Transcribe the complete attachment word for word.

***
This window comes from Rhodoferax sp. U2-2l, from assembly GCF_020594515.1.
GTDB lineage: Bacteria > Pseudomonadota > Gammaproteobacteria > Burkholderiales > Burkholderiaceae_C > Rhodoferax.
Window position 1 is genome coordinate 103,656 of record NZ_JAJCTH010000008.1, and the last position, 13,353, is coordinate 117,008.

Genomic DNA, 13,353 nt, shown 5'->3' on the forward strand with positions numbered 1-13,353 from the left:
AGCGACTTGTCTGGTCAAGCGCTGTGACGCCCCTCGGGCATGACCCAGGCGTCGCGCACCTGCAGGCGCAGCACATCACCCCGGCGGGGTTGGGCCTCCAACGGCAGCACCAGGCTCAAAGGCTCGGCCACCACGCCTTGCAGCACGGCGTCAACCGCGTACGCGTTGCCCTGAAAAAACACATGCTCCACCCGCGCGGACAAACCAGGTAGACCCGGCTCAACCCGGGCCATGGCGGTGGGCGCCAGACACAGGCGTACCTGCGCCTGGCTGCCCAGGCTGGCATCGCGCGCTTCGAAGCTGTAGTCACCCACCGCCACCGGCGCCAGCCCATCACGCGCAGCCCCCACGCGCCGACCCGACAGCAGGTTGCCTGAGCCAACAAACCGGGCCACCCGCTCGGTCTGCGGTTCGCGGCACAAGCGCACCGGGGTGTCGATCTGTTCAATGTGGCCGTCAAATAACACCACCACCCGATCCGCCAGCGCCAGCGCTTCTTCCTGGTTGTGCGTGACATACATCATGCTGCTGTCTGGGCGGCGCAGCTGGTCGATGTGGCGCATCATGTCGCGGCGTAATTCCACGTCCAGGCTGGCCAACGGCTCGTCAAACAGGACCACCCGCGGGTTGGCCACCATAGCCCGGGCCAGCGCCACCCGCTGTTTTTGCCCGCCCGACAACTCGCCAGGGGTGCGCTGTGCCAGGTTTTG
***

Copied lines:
This window comes from Rhodoferax sp. U2-2l, from assembly GCF_020594515.1.
GTDB lineage: Bacteria > Pseudomonadota > Gammaproteobacteria > Burkholderiales > Burkholderiaceae_C > Rhodoferax.
Window position 1 is genome coordinate 103,656 of record NZ_JAJCTH010000008.1, and the last position, 13,353, is coordinate 117,008.

Genomic DNA, 13,353 nt, shown 5'->3' on the forward strand with positions numbered 1-13,353 from the left:
AGCGACTTGTCTGGTCAAGCGCTGTGACGCCCCTCGGGCATGACCCAGGCGTCGCGCACCTGCAGGCGCAGCACATCACCCCGGCGGGGTTGGGCCTCCAACGGCAGCACCAGGCTCAAAGGCTCGGCCACCACGCCTTGCAGCACGGCGTCAACCGCGTACGCGTTGCCCTGAAAAAACACATGCTCCACCCGCGCGGACAAACCAGGTAGACCCGGCTCAACCCGGGCCATGGCGGTGGGCGCCAGACACAGGCGTACCTGCGCCTGGCTGCCCAGGCTGGCATCGCGCGCTTCGAAGCTGTAGTCACCCACCGCCACCGGCGCCAGCCCATCACGCGCAGCCCCCACGCGCCGACCCGACAGCAGGTTGCCTGAGCCAACAAACCGGGCCACCCGCTCGGTCTGCGGTTCGCGGCACAAGCGCACCGGGGTGTCGATCTGTTCAATGTGGCCGTCAAATAACACCACCACCCGATCCGCCAGCGCCAGCGCTTCTTCCTGGTTGTGCGTGACATACATCATGCTGCTGTCTGGGCGGCGCAGCTGGTCGATGTGGCGCATCATGTCGCGGCGTAATTCCACGTCCAGGCTGGCCAACGGCTCGTCAAACAGGACCACCCGCGGGTTGGCCACCATAGCCCGGGCCAGCGCCACCCGCTGTTTTTGCCCGCCCGACAACTCGCCAGGGGTGCGCTGTGCCAGGTTTTG